Grants share Hawaiian Electric’s acts of aloha for the environment
Release Date: 5/1/2017
HONOLULU, April 29, 2017 - Today, Hawaiian Electric awarded a total of $110,000 in environmentally related grants to three Hawaii nonprofit organizations as part of the company's 125 Acts of Aloha commemorating its 125th anniversary and in celebration of Earth Month. The announcement and presentation of grants were made at Bishop Museum during the annual Grow Hawaiian Festival, which Hawaiian Electric has sponsored for the past decade.
Bishop Museum was awarded $50,000 for educational enhancements to the Science Adventure Center. "Bishop Museum is honored to continue in partnership with Hawaiian Electric to further educate our community about how to coexist sustainably within a complex ecosystem in order to preserve Hawaii's unique oceans, flora, fauna, and culture," said Linda Lee Kuuleilani (Cissy) Farm, Interim President and Chief Executive Officer.
"With Hawaiian Electric's support, the Museum will add three new conservation-themed exhibits over the next year that will illuminate the importance of protecting Hawaii's fragile environment and endemic species for the benefit of Hawaii's next generation," Farm added.
Malama Learning Center also was awarded a $50,000 grant, accepted by Pauline Sato, executive director of the Kapolei-based nonprofit that draws upon art, science, conservation, and culture to promote sustainable living. Through the grant, Hawaiian Electric is the lead corporate sponsor of Ola Na Kini, a native and edible forest planting program on the slopes of the southern Waianae mountains.
"The Ola Na Kini project will expand and deepen our work to heal watersheds — the lands and waters — of the Honouliuli and Nanakuli regions of west Oahu," said Sato. "We are elated to begin this journey with students and volunteers who will explore new techniques that will control erosion and bring native and edible plants back to the aina. Healthy watersheds benefit everyone, whether you are a resident or part of a business. Mahalo nui loa to Hawaiian Electric for giving us the opportunity to bring Ola Na Kini to life." In mid-2017, Ola Na Kini will break ground at selected regeneration sites on conservation and agricultural lands.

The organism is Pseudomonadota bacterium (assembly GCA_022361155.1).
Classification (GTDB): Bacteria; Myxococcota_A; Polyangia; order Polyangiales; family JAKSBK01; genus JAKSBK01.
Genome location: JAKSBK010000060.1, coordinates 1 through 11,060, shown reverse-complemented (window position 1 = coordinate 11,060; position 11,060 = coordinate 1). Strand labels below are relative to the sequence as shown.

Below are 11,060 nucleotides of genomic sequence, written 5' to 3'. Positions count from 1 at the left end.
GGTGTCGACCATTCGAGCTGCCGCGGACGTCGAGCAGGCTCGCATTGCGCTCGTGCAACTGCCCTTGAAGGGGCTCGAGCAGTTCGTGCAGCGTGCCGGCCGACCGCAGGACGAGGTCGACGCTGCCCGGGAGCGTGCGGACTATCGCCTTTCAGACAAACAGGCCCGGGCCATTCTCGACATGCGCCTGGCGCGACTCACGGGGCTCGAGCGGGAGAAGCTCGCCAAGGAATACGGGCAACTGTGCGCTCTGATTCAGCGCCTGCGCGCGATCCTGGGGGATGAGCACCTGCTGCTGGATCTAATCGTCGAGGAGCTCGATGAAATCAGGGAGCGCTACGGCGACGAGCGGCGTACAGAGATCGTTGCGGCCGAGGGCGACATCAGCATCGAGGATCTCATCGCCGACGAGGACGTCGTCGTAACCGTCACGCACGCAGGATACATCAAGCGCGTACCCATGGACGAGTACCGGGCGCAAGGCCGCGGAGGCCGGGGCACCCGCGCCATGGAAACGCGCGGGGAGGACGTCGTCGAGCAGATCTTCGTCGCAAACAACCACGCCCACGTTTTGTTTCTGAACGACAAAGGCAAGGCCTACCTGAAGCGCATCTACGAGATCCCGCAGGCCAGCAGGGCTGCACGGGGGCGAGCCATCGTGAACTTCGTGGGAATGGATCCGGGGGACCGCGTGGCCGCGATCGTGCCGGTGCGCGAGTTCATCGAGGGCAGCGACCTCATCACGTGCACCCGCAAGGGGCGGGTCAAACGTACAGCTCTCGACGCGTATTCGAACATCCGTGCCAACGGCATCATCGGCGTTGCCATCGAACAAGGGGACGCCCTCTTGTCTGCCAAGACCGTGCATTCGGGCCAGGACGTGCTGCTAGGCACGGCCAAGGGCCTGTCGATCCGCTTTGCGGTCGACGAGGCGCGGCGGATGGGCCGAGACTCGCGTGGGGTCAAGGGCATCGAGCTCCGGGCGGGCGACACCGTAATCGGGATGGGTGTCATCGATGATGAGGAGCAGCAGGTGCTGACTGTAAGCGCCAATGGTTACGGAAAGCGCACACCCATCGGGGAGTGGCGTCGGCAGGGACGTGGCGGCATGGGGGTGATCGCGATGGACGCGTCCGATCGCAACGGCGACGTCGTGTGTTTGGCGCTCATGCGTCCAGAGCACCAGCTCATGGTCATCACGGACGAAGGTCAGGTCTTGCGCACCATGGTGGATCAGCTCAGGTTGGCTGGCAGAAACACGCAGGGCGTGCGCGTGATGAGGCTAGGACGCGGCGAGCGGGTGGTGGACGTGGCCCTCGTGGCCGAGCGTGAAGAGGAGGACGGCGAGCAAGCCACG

The Hawaii Conservation Alliance Foundation (HCAF) received a $10,000 grant for the 24th annual Hawaii Conservation Conference, July 18-20, at the Hawaii Convention Center. As the premier information-sharing event for more than 1,000 scientists, natural resource managers, cultural practitioners, students, and community members from Hawaii and other Pacific Islands, the conference spotlights successful methods for addressing conservation challenges, inspires new approaches to tackling long-standing issues, and fosters cross-sector dialogue and partnerships.
The 2017 conference theme, "He Waa, He Moku Malama Honua — Caring for our Island Earth" will tie into the worldwide voyage of Hokulea and Hikianalia, the Polynesian Voyaging Society's sailing waa or canoe, which return home this summer. The concept highlights the need to treat Hawaii's biocultural resources as carefully as the limited provisions carried on a voyaging canoe.
"We are delighted by Hawaiian Electric's continued sponsorship of the Hawaii Conservation Conference. Through their generous donation, the Hawaii Conservation Alliance is able to provide an effective forum for top conservation professionals to share recent strides made in addressing many of Hawaii's most pressing conservation issues," said Robert Masuda, HCAF Board Vice Chair.
About 125 Acts of Aloha
On the occasion of its 125th anniversary in October 2016, Hawaiian Electric announced it will give back to the community over the next year with 125 Acts of Aloha to benefit agencies and programs committed to building a more sustainable future for Hawaii. To date, Hawaiian Electric has contributed more than $860,000 for programs and service projects focused in three key areas: education, especially in STEM (science, technology, engineering and mathematics); family and community advancement; and environmental stewardship. Additionally, about 1600 employees have volunteered nearly 5,000 hours of community service "acts of aloha."
About Hawaiian Electric
For 125 years, Hawaiian Electric has provided the energy that has fueled Hawaii's development from a Hawaiian kingdom to a modern state. Hawaiian Electric and its subsidiaries, Maui Electric and Hawaii Electric Light, serve 95 percent of Hawaii's 1.4 million residents on the islands of Oahu, Maui, Hawaii Island, Lanai and Molokai. Hawaiian Electric is committed to empowering its customers and communities with affordable, reliable, clean energy and achieving a 100% renewable energy future for Hawaii.